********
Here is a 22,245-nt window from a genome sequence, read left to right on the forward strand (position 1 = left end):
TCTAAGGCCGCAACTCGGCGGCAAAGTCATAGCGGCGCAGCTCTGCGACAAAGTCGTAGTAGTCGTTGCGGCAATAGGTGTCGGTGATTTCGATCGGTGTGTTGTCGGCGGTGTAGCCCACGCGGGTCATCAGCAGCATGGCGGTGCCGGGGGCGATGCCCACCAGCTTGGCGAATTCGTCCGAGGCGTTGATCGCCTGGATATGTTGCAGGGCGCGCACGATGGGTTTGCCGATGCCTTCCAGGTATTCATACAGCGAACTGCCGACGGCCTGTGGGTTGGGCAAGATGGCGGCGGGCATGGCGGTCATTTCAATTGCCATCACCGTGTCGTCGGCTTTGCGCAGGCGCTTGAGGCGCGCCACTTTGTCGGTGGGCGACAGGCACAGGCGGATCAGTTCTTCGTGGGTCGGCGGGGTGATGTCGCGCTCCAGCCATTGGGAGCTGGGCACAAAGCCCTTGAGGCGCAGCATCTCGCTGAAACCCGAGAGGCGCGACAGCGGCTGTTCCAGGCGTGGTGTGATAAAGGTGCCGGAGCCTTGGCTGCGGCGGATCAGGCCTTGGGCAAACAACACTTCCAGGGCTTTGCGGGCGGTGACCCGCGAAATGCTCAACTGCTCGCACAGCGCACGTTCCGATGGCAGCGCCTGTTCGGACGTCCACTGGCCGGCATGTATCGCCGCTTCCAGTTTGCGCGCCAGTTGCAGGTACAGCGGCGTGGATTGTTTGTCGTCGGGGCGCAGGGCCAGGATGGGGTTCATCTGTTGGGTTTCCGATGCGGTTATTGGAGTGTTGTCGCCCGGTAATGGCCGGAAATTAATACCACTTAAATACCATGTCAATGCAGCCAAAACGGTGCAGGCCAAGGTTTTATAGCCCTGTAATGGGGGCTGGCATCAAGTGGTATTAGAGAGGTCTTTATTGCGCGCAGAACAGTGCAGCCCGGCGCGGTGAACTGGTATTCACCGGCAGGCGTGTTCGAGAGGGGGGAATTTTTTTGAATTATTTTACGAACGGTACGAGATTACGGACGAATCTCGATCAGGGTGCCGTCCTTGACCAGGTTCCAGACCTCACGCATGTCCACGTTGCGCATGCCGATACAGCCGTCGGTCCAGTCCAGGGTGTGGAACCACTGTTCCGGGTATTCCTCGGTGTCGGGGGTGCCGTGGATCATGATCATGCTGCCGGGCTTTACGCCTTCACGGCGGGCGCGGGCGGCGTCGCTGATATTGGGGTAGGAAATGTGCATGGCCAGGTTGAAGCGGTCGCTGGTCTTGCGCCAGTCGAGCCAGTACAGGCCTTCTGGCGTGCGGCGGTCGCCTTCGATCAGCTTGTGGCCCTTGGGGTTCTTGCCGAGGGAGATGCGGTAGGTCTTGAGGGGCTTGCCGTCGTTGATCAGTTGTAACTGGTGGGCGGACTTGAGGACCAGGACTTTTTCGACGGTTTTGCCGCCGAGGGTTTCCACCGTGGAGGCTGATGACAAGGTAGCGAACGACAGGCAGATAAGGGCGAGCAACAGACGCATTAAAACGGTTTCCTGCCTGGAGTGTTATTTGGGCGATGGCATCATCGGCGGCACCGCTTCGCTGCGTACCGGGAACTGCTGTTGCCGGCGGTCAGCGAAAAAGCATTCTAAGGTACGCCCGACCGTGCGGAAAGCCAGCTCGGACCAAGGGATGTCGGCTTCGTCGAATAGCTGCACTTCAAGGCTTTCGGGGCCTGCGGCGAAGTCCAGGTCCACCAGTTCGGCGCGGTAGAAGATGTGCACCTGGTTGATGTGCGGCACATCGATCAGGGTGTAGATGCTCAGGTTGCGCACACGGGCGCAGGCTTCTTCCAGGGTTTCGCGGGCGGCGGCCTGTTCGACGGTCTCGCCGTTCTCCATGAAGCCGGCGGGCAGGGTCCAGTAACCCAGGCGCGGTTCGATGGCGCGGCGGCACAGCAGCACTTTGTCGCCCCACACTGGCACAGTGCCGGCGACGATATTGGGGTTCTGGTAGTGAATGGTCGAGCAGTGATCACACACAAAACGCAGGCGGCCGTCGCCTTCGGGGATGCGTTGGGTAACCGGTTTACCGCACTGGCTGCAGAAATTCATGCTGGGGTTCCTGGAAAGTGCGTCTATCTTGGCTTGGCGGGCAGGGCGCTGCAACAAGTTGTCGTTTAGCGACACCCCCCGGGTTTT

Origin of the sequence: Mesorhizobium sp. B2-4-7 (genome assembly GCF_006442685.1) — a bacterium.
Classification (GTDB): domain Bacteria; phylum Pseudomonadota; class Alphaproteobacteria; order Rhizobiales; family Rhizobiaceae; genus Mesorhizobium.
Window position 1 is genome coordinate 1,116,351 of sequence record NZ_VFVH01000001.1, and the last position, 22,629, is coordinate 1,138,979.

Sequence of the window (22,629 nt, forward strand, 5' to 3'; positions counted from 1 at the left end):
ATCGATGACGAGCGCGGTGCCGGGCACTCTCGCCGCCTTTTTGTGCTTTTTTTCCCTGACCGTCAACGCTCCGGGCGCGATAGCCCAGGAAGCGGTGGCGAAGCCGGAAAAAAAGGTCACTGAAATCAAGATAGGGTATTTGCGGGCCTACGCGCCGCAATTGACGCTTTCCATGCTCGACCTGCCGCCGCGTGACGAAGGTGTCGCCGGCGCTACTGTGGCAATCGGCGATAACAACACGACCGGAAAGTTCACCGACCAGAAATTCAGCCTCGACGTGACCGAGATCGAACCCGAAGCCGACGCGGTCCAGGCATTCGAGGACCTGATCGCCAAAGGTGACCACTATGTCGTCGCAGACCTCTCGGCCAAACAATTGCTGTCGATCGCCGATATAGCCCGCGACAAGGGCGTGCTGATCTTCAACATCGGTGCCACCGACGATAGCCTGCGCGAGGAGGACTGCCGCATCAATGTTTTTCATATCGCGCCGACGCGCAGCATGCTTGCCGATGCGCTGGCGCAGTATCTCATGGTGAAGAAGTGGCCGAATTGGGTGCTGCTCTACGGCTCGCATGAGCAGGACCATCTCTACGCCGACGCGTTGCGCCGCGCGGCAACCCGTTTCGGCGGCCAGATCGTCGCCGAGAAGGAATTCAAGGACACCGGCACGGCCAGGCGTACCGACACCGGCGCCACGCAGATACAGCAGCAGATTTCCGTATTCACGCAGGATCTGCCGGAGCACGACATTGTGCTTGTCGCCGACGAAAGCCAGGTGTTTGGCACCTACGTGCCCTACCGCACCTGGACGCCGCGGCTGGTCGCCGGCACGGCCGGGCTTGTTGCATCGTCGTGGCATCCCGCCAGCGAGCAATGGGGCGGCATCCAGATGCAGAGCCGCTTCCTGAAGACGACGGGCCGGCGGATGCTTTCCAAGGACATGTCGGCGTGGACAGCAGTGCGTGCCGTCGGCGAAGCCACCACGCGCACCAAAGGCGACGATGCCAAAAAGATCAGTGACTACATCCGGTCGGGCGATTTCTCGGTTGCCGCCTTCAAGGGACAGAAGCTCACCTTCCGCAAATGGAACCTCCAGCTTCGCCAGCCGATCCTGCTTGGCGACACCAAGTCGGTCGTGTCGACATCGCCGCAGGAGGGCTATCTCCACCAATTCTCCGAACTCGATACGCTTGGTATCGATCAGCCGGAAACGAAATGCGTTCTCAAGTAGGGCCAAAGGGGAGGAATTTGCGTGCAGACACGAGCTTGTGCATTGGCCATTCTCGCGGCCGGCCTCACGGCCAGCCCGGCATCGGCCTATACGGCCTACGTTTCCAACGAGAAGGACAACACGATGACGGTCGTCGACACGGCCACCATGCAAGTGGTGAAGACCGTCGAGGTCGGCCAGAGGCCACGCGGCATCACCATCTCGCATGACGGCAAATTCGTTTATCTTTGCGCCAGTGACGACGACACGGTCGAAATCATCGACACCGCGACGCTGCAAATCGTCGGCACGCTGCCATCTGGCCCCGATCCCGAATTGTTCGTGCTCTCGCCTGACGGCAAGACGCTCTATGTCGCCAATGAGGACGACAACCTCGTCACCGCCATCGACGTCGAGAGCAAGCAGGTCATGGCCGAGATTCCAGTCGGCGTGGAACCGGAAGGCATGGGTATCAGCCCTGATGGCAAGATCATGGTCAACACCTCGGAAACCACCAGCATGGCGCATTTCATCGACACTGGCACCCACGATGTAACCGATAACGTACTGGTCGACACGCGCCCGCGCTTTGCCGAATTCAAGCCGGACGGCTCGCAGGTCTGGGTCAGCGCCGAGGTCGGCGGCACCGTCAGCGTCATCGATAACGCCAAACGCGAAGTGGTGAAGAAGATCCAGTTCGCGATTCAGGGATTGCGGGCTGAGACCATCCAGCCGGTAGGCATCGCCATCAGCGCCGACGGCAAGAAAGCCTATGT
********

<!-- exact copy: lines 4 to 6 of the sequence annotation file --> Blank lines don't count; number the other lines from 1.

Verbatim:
Classification (GTDB): domain Bacteria; phylum Pseudomonadota; class Alphaproteobacteria; order Rhizobiales; family Rhizobiaceae; genus Mesorhizobium.
Window position 1 is genome coordinate 1,116,351 of sequence record NZ_VFVH01000001.1, and the last position, 22,629, is coordinate 1,138,979.

Sequence of the window (22,629 nt, forward strand, 5' to 3'; positions counted from 1 at the left end):